Business tech website ZDNet has reported that 30% of UK companies suffered cryptojacking attacks last month. According to the survey published by software company Citrix, 20% of these companies are still unprepared for potential attacks in the future.
Just over half — 60 percent — of organisations who detected cryptojacking attacks say under 50 devices were affected. Just one in ten said over 100 machines were found to contain traces of the malware.
Cryptojacking allows hackers to use a computer’s processing power to mine cryptocurrencies without the owner’s permission. Hackers either lure people into this attack by sending fake emails with malicious links, or by infecting an online site.
The survey also revealed that 59% of these companies found crypto mining malware on their computers. Furthermore, 80% of these complaints began in the last six months.
Cryptojacking slows down a computer, which is how an individual is able to deduce that their computer has been hacked. In June 2018, McAfee labs reported that cryptojacking had increased by 629% in the first quarter of 2018.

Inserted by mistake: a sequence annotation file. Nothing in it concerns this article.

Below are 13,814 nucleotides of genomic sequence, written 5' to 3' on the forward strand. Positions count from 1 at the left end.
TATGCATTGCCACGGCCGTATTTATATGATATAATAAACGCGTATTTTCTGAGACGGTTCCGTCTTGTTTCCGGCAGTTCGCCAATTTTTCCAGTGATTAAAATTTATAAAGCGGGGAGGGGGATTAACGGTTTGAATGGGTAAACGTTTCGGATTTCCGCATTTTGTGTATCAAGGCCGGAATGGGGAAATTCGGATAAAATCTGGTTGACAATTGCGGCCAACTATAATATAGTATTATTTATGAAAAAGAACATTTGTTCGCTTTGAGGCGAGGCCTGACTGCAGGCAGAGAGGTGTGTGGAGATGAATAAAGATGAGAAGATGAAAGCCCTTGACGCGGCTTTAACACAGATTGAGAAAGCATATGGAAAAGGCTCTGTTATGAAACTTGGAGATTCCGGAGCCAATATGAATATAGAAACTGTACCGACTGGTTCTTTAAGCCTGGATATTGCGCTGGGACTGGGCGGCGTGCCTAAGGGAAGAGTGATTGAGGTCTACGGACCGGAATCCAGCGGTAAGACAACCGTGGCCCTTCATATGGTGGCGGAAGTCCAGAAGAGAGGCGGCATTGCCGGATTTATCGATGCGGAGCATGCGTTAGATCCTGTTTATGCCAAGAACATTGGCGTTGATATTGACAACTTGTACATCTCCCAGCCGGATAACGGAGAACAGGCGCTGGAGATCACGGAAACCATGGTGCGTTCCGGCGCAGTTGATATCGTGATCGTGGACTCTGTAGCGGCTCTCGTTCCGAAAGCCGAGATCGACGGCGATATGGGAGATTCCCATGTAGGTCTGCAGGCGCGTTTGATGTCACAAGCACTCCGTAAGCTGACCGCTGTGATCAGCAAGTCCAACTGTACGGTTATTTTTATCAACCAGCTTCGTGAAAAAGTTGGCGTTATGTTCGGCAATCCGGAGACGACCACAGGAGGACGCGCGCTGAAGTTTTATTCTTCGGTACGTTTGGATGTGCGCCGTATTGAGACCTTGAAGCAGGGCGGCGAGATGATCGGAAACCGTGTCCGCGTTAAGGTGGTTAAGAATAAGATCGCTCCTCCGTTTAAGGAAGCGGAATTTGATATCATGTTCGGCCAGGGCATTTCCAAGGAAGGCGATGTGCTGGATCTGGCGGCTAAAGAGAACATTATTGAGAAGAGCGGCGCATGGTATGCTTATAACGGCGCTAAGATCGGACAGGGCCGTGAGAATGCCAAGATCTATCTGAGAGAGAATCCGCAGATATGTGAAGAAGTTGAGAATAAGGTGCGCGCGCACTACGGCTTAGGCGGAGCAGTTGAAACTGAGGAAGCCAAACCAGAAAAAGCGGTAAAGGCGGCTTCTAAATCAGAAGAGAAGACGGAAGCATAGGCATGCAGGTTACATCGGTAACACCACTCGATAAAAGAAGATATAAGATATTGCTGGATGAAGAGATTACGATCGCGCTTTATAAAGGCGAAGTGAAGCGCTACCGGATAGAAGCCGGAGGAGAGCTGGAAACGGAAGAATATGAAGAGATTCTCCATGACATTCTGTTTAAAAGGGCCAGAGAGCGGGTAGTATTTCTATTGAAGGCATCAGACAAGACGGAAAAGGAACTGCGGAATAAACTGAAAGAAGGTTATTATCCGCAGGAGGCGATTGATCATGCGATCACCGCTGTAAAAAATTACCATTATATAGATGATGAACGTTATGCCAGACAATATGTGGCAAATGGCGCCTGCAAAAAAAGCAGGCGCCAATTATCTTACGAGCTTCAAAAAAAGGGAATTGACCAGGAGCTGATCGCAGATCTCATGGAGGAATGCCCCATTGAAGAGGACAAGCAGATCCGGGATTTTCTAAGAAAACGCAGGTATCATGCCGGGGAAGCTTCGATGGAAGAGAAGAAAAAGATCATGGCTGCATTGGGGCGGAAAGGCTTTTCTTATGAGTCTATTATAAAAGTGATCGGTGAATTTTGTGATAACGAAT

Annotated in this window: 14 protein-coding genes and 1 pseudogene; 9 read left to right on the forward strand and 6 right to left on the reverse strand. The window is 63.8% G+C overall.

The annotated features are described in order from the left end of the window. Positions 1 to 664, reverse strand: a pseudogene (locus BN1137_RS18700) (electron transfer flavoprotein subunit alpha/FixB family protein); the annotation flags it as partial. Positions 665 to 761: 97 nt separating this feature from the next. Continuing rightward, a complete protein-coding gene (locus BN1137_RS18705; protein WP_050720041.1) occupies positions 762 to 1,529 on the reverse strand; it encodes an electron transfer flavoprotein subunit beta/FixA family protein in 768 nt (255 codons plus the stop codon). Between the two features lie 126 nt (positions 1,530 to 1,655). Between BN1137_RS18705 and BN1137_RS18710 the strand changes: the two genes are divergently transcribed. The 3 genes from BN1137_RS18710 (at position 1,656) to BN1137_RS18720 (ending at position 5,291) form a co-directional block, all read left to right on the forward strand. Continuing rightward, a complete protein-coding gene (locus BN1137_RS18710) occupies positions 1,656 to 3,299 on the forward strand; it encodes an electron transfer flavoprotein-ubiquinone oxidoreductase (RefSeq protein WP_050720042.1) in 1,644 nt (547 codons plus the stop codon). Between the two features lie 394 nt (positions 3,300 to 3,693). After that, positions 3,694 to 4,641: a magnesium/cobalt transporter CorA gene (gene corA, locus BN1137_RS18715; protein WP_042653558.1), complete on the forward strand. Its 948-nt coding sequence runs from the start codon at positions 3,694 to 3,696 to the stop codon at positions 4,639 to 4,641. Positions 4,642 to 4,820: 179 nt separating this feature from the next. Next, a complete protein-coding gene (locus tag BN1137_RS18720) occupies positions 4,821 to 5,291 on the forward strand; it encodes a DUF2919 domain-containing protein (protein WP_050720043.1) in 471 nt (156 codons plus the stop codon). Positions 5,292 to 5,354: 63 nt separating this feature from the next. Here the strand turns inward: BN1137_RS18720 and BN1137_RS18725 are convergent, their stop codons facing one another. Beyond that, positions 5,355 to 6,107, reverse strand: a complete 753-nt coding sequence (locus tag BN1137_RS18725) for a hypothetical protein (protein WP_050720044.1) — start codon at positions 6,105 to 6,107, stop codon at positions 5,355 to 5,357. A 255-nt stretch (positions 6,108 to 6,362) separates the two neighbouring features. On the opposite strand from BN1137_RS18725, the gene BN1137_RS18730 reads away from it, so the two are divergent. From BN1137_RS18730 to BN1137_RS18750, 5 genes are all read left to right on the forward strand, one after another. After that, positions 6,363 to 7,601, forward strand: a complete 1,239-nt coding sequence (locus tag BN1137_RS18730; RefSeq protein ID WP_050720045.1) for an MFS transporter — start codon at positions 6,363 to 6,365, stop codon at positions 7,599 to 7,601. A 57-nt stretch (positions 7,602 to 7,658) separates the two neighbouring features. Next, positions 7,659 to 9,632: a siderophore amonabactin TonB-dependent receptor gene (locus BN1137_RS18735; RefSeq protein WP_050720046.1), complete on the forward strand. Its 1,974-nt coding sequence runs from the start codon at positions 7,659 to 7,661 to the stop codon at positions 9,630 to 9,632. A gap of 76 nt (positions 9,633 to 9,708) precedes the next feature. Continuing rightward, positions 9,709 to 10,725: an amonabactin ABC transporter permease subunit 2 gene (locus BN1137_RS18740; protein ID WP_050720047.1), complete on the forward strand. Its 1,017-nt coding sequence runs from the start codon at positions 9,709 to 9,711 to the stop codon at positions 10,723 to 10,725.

Crypto cyber crime has increased as criminals are coming up with new ideas to steal digital currencies. From kidnapping people and forcing them to reveal private keys, to hacking crypto exchanges, various incidents have raised concerns from legal authorities.
Scammers have also used ICOs as a way to trick people into ‘investing’ their cryptocurrencies. The US Securities and Exchange Commission (SEC) recently banned an ICO founder for presenting deceitful information to investors. The agency also published a warning to crypto investors, explaining the importance of researching the background of anyone involved in an ICO.
Earlier this week, a Thai actor was arrested for allegedly scamming a Finnish millionaire and getting away with $24 million’s worth of Bitcoin. The actor, along with his two siblings and six other suspects, convinced the millionaire to invest in a casino, a cryptocurrency and three different companies.